“Think…as a child might…,” the poet Rainer Maria Rilke bade us when dispensing advice on how to improve creativity. There is no shortage of applying wonder, curiosity, ease—traits we associate with childhood and a childlike mind.
But what is the mind of a child as it registers the world? Can we access it as adults?
I watch my daughter register her senses. What makes her run, what stops her, what draws out her hand from the safety of a pocket and back in again with chosen treasures? Trust? Newness? Innate coolness of things?
Biologist Rachel Carson delighted in showing nature to her young nephew, and as she watched him traipse about on Maine’s shores, she noted:
A child’s world is fresh and new and beautiful, full of wonder and excitement. […] There is the world of little things, seen all too seldom. Many children, perhaps because they themselves are small and closer to the ground than we, notice and delight in the small and inconspicuous.
I think of a young David Attenborough traipsing along in the fields “just turning over a stone and looking at the animals beneath.” Stones that Mary Oliver lamented sat deep beneath the surface, waiting to be touched.
When naturalist Gerald Durrell was nine, he moved with his family from Britain to the Mediterranean island of Corfu. Unburdened by school or supervision, he began his great love affair with the out of doors. Durrell became a professional writer and naturist, and even as an adult his books are flooded with childlike wonder and delight.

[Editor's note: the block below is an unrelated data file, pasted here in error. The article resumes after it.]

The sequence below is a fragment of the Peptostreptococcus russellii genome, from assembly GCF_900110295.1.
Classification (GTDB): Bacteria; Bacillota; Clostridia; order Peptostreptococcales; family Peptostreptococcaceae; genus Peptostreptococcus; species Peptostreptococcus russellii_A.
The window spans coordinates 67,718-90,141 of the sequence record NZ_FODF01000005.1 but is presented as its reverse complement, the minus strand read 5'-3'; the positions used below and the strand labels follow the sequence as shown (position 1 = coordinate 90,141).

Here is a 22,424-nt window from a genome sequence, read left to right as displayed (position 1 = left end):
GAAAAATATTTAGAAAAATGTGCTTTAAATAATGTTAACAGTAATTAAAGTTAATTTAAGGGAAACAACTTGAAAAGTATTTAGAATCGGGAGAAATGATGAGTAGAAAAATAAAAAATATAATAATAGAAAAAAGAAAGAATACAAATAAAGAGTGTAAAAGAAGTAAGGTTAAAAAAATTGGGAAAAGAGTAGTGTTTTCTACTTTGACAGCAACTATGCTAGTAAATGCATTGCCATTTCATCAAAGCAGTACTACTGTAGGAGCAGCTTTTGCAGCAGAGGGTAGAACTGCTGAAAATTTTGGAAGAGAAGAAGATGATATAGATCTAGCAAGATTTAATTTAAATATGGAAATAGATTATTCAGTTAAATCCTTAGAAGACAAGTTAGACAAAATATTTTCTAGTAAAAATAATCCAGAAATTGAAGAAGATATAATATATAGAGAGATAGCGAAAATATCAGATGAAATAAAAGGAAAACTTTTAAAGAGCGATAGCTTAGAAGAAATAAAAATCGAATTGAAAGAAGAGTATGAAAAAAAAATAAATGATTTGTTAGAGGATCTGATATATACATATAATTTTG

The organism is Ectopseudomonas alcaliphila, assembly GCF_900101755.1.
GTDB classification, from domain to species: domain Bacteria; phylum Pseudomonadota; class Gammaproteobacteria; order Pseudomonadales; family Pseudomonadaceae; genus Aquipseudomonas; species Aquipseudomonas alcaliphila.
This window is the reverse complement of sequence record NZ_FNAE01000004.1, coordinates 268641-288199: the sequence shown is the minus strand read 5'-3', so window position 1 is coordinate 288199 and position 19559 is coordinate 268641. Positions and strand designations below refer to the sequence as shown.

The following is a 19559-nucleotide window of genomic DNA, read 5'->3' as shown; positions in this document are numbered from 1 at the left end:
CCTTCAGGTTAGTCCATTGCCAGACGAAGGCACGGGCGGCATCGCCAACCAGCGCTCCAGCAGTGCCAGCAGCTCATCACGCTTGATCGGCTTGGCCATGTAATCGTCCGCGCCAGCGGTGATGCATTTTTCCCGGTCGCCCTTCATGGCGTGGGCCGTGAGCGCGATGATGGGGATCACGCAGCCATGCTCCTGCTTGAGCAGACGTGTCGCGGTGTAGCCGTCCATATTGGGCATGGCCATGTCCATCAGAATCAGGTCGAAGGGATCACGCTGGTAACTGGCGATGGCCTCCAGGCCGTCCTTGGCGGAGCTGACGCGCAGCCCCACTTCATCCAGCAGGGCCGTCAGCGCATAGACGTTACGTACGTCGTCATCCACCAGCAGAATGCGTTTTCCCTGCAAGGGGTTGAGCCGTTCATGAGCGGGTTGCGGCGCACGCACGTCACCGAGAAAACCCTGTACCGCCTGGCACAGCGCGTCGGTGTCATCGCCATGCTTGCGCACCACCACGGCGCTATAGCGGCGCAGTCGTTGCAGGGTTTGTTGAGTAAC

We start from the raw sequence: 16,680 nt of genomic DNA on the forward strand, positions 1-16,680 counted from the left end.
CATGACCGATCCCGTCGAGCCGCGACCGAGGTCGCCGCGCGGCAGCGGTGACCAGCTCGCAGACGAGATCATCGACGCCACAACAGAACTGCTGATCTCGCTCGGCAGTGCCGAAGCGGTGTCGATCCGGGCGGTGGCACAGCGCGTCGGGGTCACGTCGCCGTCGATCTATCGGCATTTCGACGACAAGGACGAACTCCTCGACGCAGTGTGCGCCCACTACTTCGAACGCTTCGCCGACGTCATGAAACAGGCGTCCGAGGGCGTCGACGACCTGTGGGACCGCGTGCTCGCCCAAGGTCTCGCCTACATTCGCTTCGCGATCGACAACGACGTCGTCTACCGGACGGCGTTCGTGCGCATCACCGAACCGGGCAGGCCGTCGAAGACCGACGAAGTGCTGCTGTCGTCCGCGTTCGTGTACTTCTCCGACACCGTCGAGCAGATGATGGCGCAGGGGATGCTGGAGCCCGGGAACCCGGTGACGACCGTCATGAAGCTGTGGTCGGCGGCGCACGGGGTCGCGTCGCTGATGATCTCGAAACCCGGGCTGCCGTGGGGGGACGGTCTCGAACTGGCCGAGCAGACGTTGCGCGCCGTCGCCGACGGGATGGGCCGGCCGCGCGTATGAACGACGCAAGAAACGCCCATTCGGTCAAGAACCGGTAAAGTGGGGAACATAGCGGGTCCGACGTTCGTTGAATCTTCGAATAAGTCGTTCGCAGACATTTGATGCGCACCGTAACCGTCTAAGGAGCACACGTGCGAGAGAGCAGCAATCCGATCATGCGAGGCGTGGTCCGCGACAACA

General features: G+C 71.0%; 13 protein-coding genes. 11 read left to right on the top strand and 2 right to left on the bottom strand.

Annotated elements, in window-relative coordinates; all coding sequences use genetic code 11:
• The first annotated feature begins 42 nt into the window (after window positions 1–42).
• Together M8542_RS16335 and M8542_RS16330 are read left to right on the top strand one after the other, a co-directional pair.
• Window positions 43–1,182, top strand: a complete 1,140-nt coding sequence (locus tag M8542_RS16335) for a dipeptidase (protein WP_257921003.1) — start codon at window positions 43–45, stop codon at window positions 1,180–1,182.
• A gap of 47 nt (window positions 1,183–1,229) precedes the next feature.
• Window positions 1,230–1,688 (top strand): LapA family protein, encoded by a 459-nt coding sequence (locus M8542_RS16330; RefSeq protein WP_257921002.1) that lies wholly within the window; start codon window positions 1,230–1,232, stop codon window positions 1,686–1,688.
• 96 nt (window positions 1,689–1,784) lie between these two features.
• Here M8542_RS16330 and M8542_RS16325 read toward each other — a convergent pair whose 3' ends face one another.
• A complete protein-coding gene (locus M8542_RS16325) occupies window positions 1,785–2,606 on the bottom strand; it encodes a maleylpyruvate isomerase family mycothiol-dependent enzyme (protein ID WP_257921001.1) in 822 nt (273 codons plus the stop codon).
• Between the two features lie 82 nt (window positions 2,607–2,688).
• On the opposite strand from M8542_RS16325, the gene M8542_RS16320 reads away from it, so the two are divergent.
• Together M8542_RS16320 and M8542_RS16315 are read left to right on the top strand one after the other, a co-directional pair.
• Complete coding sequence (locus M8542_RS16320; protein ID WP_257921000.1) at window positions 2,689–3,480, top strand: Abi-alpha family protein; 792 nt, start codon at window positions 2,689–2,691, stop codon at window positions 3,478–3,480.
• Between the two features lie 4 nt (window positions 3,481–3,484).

At first I was so bewildered by this profusion of life on our very doorstep that I could only move about the garden in a daze, watching now this creature, now that, constantly, having my attention distracted by the flights of brilliant butterflies that drifted over the hedge. Gradually, as I became more used to the bustle of insect life among the flowers, I found I could concentrate more. I would spend hours squatting on my heels or lying on my stomach watching the private lives of creatures.
A child-like mind registers the world with interest, energy, and an overall lightness of being.
What allows that? Free time, unstructured play, unburdened by feelings of consciousness?
Physicist Richard P. Feynman makes the case that it is the desire to know that can drive children about (and that this “pleasure of finding things out” lingers, if nurtured, in adults too).
It is a great adventure to contemplate the universe beyond man, to think of what it means to be without man – as it was for the great part of its long history, and as it is in the great majority of places. When this objective view is finally attained, and the mystery and majesty of matter are appreciated, to then turn the objective eye back on man viewed as matter, to see life as part of the universal mystery of greatest depth, is to sense an experience which is rarely described.
But knowing as a child is not nearly the same thing as knowing as an adult.